He was stunned and it took him a few moments to regain his composure. He realized that he really didn’t care about how she handled the money (he trusted her and there was open communication) he just cared about getting certain numbers at a certain time so he could file his expense reports for work.

He later told me that once he explained that to his wife she made sure to have those numbers ready for him each month when he needed them.

What changed in that relationship? The roles stayed the same, but the resentment was gone. All that changed was their perspective on the situation. As soon as he understood that his wife might have a reason for insisting on handling the finances (It was a second marriage for both of them) and that he actually didn’t have a problem with her doing it, he was fine. Once she understood that he didn’t want to stop her from handling the money, he just needed certain info at a certain time, she was fine.

Just like how a simple coat of paint has enabled be to feel more at home in my office, a subtle change in perspective can free us from a host of judgements that hurt our marriages.


After listening to reruns of America’s Top Forty from the ’70s on the way to church for the past few months (thanks Max FM) my wife decided to create a playlist based on that music for the house and long car rides.

One of the songs that made the cut was the Rupert Holmes classic “Escape”, (you probably know it better as the Piña Colada song.)
For those of you who didn’t click the link to take a walk down memory lane, and may not know the premise of the song, here is a quick synopsis:

The singer (man) is in a rut in his relationship with his lady and decides that he wants someone new. He checks out the classified ads while reading the paper in bed one night (this is long before Ashley Madison was a thing) and finds his perfect match. He responds with his own ad and arranges a face-to-face at a local bar for the next day. At the bar, waiting in anticipation his “escape” arrives and (spoiler alert!) it’s his “old lady”! She sits down with him they laugh as he realizes that he had the perfect match all along.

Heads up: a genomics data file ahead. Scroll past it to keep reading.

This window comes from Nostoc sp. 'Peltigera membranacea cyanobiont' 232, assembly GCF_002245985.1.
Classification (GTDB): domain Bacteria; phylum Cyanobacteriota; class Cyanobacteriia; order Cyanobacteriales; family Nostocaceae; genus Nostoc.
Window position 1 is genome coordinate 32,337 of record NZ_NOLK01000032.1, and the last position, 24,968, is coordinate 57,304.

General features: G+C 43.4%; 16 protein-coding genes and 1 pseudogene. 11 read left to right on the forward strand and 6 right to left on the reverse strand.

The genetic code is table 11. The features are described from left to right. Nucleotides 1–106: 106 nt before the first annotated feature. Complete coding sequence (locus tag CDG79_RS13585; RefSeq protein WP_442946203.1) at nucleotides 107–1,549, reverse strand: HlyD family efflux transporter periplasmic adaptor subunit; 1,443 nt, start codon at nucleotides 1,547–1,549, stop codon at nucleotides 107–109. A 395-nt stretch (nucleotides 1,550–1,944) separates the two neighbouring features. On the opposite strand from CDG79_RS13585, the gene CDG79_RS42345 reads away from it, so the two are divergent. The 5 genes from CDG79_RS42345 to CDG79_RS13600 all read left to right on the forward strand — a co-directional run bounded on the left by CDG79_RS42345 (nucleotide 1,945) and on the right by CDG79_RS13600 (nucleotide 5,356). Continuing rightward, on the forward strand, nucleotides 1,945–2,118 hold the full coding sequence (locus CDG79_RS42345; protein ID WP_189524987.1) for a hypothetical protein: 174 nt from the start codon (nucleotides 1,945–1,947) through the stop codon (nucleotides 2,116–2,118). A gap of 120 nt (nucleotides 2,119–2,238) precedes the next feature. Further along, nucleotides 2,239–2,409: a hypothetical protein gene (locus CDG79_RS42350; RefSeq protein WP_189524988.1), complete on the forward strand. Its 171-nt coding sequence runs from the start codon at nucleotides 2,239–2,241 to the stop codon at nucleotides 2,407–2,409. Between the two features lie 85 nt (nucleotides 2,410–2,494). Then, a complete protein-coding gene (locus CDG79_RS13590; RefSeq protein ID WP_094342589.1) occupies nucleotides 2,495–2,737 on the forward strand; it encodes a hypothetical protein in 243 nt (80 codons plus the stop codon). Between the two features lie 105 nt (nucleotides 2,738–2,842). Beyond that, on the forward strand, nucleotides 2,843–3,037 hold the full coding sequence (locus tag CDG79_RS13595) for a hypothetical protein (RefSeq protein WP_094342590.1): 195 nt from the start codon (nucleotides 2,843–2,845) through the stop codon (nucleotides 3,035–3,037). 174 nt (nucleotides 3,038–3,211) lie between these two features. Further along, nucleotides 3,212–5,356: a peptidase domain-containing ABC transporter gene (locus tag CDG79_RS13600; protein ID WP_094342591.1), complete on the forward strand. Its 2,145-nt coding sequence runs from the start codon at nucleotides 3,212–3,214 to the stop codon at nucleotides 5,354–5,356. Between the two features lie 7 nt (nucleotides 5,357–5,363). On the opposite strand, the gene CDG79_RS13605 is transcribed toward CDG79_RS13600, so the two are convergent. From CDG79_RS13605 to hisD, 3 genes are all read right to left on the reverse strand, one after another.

So why do I bring this up?

Good question.

What the hero(?) of the song and his wife (live-in girlfriend? This isn’t made clear.) have failed to do is work on their Love Maps.

Gottman Sound Relationship House
Love Maps are the foundation of the Sound Relationship House as defined by Marriage Researcher John Gottman. I speak about them in great detail in my day long Marriage Foundations Workshop as well as in our Couples VIP weekends and my one-one-one coaching. (In case you hadn’t guessed, I think this is pretty important.)

A love map is essentially how well you know your spouse. The larger the love map the stronger the foundation of your marriage, period. Expanding the foundation that your marriage is built on allows you to build both a more stable relationship and a much bigger one as well.

We have “love maps” for everyone in our life, from the Server at Tim Horton’s (you know their name, that they work at Tim’s and they got your order right) to your co-workers, to your friends and relatives, and, of course, your spouse. The closer you are to someone, naturally the larger the love map and the bigger/stronger your relationship is with them.

Your relationship to the guy at Tim’s doesn’t need to be very strong to get your morning coffee, so the love map (foundation) is small. You know more about your co-workers’ lives and your relationship with them is stronger. Even more with your friends and (hopefully) the most with your spouse.

Take some time over the next few weeks to expand your love map for your spouse. Use questions like; “Who were your best friends growing up?” “What did you want to do for the rest of your life when you were 10.” “Who are your 3 best friends now and why?” And maybe even “Do you like Piña Coladas?”